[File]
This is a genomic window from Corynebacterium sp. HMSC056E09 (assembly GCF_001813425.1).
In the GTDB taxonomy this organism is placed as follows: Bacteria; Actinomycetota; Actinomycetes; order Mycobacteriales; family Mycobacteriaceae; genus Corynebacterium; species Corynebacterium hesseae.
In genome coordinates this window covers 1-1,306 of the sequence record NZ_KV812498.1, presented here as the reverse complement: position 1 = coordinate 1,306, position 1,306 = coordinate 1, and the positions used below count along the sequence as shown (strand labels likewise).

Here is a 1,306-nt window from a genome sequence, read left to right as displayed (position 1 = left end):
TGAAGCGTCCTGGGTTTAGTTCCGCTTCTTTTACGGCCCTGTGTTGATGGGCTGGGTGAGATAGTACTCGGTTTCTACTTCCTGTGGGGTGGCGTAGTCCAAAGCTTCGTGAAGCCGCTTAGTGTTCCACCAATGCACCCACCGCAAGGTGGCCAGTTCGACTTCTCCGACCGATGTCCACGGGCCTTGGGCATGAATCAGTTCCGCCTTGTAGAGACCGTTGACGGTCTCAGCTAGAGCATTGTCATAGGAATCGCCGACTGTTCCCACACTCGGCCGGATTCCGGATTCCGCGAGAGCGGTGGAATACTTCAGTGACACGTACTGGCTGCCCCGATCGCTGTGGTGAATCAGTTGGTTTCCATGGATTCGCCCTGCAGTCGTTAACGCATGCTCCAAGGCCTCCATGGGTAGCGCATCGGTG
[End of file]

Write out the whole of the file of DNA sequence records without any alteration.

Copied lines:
This is a genomic window from Corynebacterium sp. HMSC056E09 (assembly GCF_001813425.1).
In the GTDB taxonomy this organism is placed as follows: Bacteria; Actinomycetota; Actinomycetes; order Mycobacteriales; family Mycobacteriaceae; genus Corynebacterium; species Corynebacterium hesseae.
In genome coordinates this window covers 1-1,306 of the sequence record NZ_KV812498.1, presented here as the reverse complement: position 1 = coordinate 1,306, position 1,306 = coordinate 1, and the positions used below count along the sequence as shown (strand labels likewise).

Here is a 1,306-nt window from a genome sequence, read left to right as displayed (position 1 = left end):
TGAAGCGTCCTGGGTTTAGTTCCGCTTCTTTTACGGCCCTGTGTTGATGGGCTGGGTGAGATAGTACTCGGTTTCTACTTCCTGTGGGGTGGCGTAGTCCAAAGCTTCGTGAAGCCGCTTAGTGTTCCACCAATGCACCCACCGCAAGGTGGCCAGTTCGACTTCTCCGACCGATGTCCACGGGCCTTGGGCATGAATCAGTTCCGCCTTGTAGAGACCGTTGACGGTCTCAGCTAGAGCATTGTCATAGGAATCGCCGACTGTTCCCACACTCGGCCGGATTCCGGATTCCGCGAGAGCGGTGGAATACTTCAGTGACACGTACTGGCTGCCCCGATCGCTGTGGTGAATCAGTTGGTTTCCATGGATTCGCCCTGCAGTCGTTAACGCATGCTCCAAGGCCTCCATGGGTAGCGCATCGGTG